The History Of
Rotary Watches

In 1895, Moise Dreyfuss opened a small factory in the Swiss town of La Chaux De Fonds, with the aim of producing high-quality watches. It was here that the Rotary brand was launched, quickly gaining a reputation for producing amazing, durable timepieces.

The business grew quickly, and 12 years later, Georges and Sylvain Dreyfuss opened a further office in Britain. The company imported the family’s watches, which were very well received. The company’s famous ‘winged wheel’ logo was introduced in 1925 and has remained as the company’s emblem ever since. Although the company is a member of the Federation of the Swiss Watch Industry FH, the UK office quickly became the Head Office.

Rotary and the British Army

As the brand grew and evolved, it also became one of the most innovative watch manufacturers in the world. In 1934, it launched its first shockproof watch, which was hugely successful. Rotary quickly gained a reputation for building strong, durable watches – so much so that, in 1940, the company was appointed to be the official watch supplier for the British Army.

In the years that followed, Rotary produced a range of specialist watches, including non-magnetic watches that were widely used by the British Army. Just two years later, the brand also launched its first automatic watch. This innovative piece was powered solely by the wearer’s movement.

The 1950s saw an increased demand for luxury watches, which also resulted in a new generation of watch manufacturers springing up. Despite this increased competition, Rotary continued to grow and gain popularity. It kept up with changing trends and developed a popular range of ladies’ fashion watches in 1956.

Innovation in the 1960s

Heading into the 1960s, the company made use of new technologies to assist in the manufacturing process. However, it also became apparent that Rotary was also one of the most forward-looking manufacturers in terms of training and staff development. The company pioneered a number of different skills training programmes for its workers, as well as apprenticeship schemes. Still a family company, Teddy Dreyfuss took over as the company chairman.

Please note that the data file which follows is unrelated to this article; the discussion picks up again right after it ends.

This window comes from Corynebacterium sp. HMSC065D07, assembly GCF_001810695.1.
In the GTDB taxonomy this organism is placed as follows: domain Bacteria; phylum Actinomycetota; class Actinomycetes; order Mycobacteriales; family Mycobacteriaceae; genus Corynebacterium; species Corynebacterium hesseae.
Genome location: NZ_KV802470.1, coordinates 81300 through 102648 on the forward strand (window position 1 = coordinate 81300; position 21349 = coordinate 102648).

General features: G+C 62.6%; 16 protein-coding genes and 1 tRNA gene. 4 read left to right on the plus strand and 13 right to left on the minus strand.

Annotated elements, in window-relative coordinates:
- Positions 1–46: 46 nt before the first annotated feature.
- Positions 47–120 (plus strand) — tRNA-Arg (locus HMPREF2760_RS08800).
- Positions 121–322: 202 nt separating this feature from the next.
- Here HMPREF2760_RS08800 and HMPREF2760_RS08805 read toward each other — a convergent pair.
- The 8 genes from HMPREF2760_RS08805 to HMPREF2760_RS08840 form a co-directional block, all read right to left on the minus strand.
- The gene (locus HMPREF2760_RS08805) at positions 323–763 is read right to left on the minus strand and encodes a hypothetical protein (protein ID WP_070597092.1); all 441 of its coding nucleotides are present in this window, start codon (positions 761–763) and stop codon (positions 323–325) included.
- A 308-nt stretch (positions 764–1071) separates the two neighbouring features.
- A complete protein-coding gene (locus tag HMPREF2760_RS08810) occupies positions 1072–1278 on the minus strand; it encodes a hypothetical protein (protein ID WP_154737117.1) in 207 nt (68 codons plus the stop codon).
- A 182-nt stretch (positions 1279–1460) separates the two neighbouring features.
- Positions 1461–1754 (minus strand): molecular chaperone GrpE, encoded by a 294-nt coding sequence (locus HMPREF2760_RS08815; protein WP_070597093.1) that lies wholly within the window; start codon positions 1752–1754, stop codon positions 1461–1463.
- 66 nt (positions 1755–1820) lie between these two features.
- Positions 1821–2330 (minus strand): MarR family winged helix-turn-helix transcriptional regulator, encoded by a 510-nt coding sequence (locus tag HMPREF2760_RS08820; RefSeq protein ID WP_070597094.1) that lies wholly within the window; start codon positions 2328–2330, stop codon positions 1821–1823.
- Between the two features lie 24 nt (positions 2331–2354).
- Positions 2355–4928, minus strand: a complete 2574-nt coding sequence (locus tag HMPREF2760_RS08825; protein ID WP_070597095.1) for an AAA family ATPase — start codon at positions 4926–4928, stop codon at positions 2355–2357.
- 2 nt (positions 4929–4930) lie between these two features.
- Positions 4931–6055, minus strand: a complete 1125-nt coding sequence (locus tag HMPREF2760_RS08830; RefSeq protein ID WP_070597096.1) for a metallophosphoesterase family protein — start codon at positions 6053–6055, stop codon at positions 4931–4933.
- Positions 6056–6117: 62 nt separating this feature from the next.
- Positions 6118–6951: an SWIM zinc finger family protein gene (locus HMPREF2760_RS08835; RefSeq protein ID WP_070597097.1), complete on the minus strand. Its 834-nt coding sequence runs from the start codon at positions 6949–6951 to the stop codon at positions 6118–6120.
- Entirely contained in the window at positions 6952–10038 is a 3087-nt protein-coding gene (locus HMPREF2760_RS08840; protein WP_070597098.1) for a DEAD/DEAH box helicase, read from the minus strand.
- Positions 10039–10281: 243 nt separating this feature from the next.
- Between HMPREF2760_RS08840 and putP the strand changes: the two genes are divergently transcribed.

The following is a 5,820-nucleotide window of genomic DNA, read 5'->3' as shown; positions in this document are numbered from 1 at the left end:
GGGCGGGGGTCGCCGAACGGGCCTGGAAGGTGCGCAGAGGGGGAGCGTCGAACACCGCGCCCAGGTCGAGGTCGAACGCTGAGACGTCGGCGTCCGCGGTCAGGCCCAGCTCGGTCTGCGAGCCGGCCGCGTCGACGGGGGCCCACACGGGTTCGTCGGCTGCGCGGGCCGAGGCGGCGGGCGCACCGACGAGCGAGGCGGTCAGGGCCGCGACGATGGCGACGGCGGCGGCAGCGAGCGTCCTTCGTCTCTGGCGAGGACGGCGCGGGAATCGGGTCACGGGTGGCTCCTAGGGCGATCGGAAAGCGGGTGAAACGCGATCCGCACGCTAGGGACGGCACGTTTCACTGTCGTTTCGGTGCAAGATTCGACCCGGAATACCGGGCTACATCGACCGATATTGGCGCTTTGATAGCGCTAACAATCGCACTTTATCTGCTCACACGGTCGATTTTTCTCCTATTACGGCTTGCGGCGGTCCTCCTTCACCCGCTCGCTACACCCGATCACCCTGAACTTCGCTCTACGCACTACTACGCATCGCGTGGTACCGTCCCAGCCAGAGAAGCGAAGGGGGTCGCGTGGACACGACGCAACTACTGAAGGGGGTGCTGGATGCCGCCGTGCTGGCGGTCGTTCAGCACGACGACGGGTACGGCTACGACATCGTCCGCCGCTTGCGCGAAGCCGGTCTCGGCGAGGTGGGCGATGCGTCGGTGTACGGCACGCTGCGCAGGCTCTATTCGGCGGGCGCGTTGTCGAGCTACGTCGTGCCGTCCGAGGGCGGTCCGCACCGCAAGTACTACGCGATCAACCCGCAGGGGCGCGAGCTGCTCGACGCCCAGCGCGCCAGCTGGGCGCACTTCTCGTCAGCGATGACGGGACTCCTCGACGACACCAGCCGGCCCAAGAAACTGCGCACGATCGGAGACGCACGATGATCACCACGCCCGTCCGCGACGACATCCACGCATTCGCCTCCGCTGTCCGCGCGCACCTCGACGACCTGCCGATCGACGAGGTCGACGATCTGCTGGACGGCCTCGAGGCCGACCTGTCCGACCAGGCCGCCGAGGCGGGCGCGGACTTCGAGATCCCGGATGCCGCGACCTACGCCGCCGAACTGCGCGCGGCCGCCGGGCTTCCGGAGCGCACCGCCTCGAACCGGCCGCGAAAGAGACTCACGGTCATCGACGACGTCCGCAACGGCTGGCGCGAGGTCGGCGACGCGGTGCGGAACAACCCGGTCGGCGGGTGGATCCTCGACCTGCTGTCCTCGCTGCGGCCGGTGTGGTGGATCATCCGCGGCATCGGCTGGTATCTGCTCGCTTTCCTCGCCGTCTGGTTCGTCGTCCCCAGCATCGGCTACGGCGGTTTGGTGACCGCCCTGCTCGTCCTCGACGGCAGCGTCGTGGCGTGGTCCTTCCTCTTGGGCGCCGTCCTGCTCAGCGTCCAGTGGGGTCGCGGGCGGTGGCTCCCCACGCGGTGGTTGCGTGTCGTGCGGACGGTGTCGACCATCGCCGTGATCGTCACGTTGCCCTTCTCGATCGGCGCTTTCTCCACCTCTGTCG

The next notable leap forward in Rotary’s offering came in 1973 when it launched its first quartz watch. This impressive timepiece used brand new electronic oscillator technology. It maintained its reputation as a leader in the production of strong, reliable watches for adventurous pursuits and in 1976, it became the official sponsor of British Racing Motors in Formula 1.

In 1987, the fourth generation of the Dreyfuss family joined the company as Rotary welcomed Robert Dreyfuss to the board.

Changes in the New Millennium

As the millennium dawned, the company also made some significant changes. The Swiss offices moved to a brand new location in Neuchatel, and the company moved their UK head offices to Elm Street in London. At this stage, their global footprint had also increased significantly, with Rotary watches now officially stocked in over 35 different countries around the world.

Over the years, Rotary has amassed a number of awards in the UK. In 2006 it also achieved the impressive feat of being awarded Superbrand status. This is an independent recognition scheme, run on behalf of the Academy of Chief Marketers in the UK. An expert council explores the history and growth of a brand, as well as its achievements. The process also involves a consumer voting process. The Superbrand status is awarded to brands that display a sufficient level of quality, reliability and distinction.

2006 also saw the launch of the Rotary Round Revelation technology, which is protected under patent and forms an intrinsic part of its new ranges. Rotary continues to produce a range of design-led, stunning timepieces, including its notable Editions range, and the diamond-set Rotary Rocks range of watches. The brand still prides itself on producing robust watches, and a number of the designs comply with ISO 2281 standards, meaning that they are waterproof. This makes them suitable for swimming and diving, and they are sometimes referred to by Rotary as their ‘Dolphin Standard’ watches.

Modern Rotary Watches

Rotary currently offers a wide selection of designer timepieces for both men and women. One of the latest ranges, the Greenwich Automatic Skeletons, epitomises the high quality and attention to detail that Rotary has become known for. The self-winding Miyota movement is visible from the front and back of the watch, making it a popular collection amongst watch enthusiasts around the world.

As Rotary looks forward to its 125th anniversary this year, it has also launched a collection of iconic designs that celebrate the brand’s long heritage. The company has based many of these designs on the important timepieces produced across the decades by Rotary, offering effortless style and promising to be a timeless piece which will retain its character for many decades to come.